Effects of using modified items to test studentswith persistent academic difficulties

Stephen Elliott, Ryan J. Kettler, Peter A. Beddow, Alexander Kurz, Elizabeth Compton, Dawn McGrath, Charles Bruen, Kent Hinton, Porter Palmer, Michael C. Rodriguez, Daniel Bolt, Andrew T. Roach

Research output: Contribution to journalArticle

29 Citations (Scopus)

Abstract

This study investigated the effects of using modified items in achievement tests to enhance accessibility. An experiment determined whether tests composed of modified items would reduce the performance gap between students eligible for an alternate assessment based on modified achievement standards (AA-MAS) and students not eligible, and the impact on student proficiency levels. Three groups of eighth-grade students (N = 755) from four states took original and modified versions of reading and mathematics tests. Findings indicate modified item conditions were significantly easier for all students and modifications would result in more AA-MAS eligible students meeting proficiency status. Study limitations and follow-up research on item modifications and the performance of students with disabilities are discussed.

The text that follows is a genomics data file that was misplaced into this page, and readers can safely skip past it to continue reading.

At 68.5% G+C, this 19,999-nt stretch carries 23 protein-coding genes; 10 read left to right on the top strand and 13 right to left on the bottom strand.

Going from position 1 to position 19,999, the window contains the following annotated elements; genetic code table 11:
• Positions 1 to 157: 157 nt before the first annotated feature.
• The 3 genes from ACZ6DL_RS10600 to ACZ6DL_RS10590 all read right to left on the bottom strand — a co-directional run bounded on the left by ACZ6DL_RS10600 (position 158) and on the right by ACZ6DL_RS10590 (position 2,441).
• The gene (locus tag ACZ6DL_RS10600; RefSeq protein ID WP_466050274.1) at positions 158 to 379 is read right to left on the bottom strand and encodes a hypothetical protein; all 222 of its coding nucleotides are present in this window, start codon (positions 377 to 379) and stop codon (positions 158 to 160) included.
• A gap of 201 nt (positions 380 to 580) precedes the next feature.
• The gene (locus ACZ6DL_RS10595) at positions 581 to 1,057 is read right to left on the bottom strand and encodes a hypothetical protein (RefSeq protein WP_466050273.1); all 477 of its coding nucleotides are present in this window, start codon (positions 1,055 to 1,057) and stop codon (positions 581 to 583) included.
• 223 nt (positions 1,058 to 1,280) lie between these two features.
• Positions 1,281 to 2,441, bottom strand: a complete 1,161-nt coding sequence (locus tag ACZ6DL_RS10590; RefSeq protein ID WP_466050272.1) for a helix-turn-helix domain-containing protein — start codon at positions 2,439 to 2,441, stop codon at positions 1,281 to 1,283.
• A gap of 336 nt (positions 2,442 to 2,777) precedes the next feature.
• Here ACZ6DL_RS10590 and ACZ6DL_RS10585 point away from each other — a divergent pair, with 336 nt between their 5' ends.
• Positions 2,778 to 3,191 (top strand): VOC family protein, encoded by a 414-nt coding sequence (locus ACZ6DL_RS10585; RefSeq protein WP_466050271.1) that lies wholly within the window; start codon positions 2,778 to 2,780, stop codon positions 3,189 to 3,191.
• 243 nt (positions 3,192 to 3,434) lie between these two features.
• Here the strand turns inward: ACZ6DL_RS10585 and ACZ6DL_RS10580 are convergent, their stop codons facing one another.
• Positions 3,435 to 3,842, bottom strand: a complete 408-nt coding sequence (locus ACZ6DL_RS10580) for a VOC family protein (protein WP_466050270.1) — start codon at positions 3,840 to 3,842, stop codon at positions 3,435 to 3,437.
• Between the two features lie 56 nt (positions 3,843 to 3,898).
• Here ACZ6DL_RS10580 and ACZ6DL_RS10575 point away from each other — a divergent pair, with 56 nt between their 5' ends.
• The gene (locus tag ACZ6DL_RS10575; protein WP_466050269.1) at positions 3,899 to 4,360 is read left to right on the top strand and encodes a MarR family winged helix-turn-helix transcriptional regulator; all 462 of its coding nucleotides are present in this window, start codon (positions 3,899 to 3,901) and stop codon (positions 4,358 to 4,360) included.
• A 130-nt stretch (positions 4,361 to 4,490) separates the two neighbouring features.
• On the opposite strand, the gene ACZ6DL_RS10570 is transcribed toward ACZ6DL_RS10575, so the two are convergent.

Original languageEnglish (US)
Pages (from-to)475-495
Number of pages21
JournalExceptional Children
Volume76
Issue number4
StatePublished - May 1 2010
Externally publishedYes

Fingerprint

Students
student
Mathematics
achievement test
performance
Reading
disability
mathematics
experiment
Research
Group

ASJC Scopus subject areas

  • Developmental and Educational Psychology
  • Education

Cite this

Elliott, S., Kettler, R. J., Beddow, P. A., Kurz, A., Compton, E., McGrath, D., ... Roach, A. T. (2010). Effects of using modified items to test studentswith persistent academic difficulties. Exceptional Children, 76(4), 475-495.

Effects of using modified items to test studentswith persistent academic difficulties. / Elliott, Stephen; Kettler, Ryan J.; Beddow, Peter A.; Kurz, Alexander; Compton, Elizabeth; McGrath, Dawn; Bruen, Charles; Hinton, Kent; Palmer, Porter; Rodriguez, Michael C.; Bolt, Daniel; Roach, Andrew T.

In: Exceptional Children, Vol. 76, No. 4, 01.05.2010, p. 475-495.

Research output: Contribution to journalArticle